“As a result of its acquisition, Google will control access to an enormous share of publisher inventory,” it continued. “By denying or degrading other networks’ access to DoubleClick (and through it to the inventory), Google will make it virtually impossible for other networks to get sufficient scale to compete with Google.”
Prior to the merger announcement, DoubleClick had begun work on ad serving tools called DART for Publishers (DFP) and DART for Advertisers (DFA). Google was believed to have been building competitive tools (Microsoft argued that Google was definitely doing so), though now the DART products are likely to be the surviving tools for the combined company’s customers. That fact is especially of interest to the European Commission, whose laws give commissioners a way to forbid a merger between any two companies which previously had plans to directly compete against one another, whether or not they actually ended up doing so.
But contrary to reports, Microsoft’s citations of US case law and precedent indicate the documents the Times revealed was probably only for the eyes of FTC commissioners. Nonetheless, the company argued, the merger would give Google a means to expand what it characterized as its existing exclusionary practices, by creating an environment where only one tool is available for customers to produce campaigns whose formats are supported by the entire Internet.
Forcing customers to use a single format, Microsoft argued, is an exclusionary practice that is harmful to competition, and thus should be prevented through government intervention.
In the event the merger does go through, another Microsoft position paper released by the Times suggests the combined entity be compelled, presumably by law, to adopt certain “open access” principles that mandate customers be able to use DART tools for competitors’ ad networks as well as Google’s. “Under this remedy,” Microsoft argued, “Google would be required to allow third party ad networks such as DrivePM or ValueClick non-discriminatory access to the dominant DFP user interface and to ensure that competing ad networks and other intermediaries have an equal opportunity to compete with its dominant AdSense network for remnant inventory.”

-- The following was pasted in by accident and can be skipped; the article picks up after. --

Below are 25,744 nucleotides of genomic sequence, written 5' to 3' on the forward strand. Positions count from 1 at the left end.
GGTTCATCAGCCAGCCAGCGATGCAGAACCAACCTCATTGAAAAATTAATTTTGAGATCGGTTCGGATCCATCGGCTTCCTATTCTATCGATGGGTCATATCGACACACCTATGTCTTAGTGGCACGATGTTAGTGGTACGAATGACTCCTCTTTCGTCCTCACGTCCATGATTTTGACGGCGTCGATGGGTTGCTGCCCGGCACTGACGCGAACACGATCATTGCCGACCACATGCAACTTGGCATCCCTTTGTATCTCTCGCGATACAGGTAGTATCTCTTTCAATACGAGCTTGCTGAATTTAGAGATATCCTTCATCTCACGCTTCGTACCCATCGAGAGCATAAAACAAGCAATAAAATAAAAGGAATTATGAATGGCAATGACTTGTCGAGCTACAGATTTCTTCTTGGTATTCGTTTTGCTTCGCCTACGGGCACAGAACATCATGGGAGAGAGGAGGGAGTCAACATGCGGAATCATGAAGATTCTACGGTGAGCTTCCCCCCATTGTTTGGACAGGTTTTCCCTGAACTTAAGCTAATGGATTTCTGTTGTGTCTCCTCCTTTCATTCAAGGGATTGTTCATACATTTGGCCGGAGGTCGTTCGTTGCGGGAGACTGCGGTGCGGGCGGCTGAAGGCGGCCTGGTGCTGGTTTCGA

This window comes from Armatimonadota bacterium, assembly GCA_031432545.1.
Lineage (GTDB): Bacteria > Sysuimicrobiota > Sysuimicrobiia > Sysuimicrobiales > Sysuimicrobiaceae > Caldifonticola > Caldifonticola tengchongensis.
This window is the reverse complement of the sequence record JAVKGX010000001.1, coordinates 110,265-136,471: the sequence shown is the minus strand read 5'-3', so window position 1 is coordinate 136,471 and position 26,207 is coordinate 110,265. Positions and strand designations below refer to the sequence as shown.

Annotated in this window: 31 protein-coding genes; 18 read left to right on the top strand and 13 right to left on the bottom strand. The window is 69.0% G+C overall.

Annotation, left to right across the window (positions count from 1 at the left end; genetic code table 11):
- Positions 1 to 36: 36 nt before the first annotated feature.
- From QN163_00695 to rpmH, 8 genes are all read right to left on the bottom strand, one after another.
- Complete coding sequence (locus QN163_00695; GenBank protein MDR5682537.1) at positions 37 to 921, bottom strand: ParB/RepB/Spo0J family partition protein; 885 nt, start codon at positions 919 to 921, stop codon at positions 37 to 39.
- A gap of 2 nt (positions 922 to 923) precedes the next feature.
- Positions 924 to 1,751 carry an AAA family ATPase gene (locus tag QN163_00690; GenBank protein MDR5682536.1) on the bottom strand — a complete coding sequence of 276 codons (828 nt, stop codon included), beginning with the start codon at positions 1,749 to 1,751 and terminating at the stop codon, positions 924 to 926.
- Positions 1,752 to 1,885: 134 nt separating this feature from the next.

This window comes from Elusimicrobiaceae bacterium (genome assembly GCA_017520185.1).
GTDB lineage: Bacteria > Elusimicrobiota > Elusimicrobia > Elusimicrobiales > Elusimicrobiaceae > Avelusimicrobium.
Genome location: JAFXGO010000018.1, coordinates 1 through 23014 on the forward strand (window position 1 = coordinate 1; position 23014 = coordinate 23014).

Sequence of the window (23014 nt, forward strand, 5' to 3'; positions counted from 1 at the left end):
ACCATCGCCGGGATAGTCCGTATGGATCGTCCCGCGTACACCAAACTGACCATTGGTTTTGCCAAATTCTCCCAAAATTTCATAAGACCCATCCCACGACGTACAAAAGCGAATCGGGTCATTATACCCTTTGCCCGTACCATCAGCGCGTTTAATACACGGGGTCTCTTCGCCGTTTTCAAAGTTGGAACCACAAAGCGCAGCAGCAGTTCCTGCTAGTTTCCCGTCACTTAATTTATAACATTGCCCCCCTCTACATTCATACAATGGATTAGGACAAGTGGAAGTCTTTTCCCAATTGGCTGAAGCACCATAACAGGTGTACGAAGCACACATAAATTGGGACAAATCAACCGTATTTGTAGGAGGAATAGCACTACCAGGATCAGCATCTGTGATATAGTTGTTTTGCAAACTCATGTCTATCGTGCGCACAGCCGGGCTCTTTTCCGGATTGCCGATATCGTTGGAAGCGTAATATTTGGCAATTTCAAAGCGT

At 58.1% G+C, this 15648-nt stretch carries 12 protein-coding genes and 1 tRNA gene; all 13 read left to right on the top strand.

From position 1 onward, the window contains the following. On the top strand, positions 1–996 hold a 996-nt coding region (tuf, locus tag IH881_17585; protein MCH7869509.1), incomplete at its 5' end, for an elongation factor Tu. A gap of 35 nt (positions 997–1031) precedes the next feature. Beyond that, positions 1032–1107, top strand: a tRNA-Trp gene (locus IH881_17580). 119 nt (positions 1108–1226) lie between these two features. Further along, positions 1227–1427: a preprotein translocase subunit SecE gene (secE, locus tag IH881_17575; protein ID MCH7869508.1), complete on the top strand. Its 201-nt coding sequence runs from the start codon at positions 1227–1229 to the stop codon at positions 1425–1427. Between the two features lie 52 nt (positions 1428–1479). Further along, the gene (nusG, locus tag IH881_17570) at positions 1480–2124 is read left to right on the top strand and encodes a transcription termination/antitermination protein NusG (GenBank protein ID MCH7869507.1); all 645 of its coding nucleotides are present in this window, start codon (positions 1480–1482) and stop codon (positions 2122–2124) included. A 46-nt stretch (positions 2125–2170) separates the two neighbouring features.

Another alternative would be to force the combined entity to divest itself of DoubleClick’s DART tools portfolio — which Google itself had previously described as among the greater prizes to be acquired through this merger — perhaps through the sale of the software to “an independent and viable purchaser.” Microsoft made no suggestions as to its identity.
Perhaps a more unprecedented alternative proposed by Microsoft would be the erection of some sort of firewall network throughout the Internet, whose express purpose would be “so that the Google commercial organization cannot see or use competitively sensitive flowing through DoubleClick’s ad-serving tools.” Again, the company made no suggestions as to who would be responsible for such a network.
The Federal Trade Commission cleared the merger of Google and DoubleClick last week, though Google has indicated it will wait for final approval from the European Commission before proceeding.
The merger should be considered inappropriate, unnecessary and dissolved.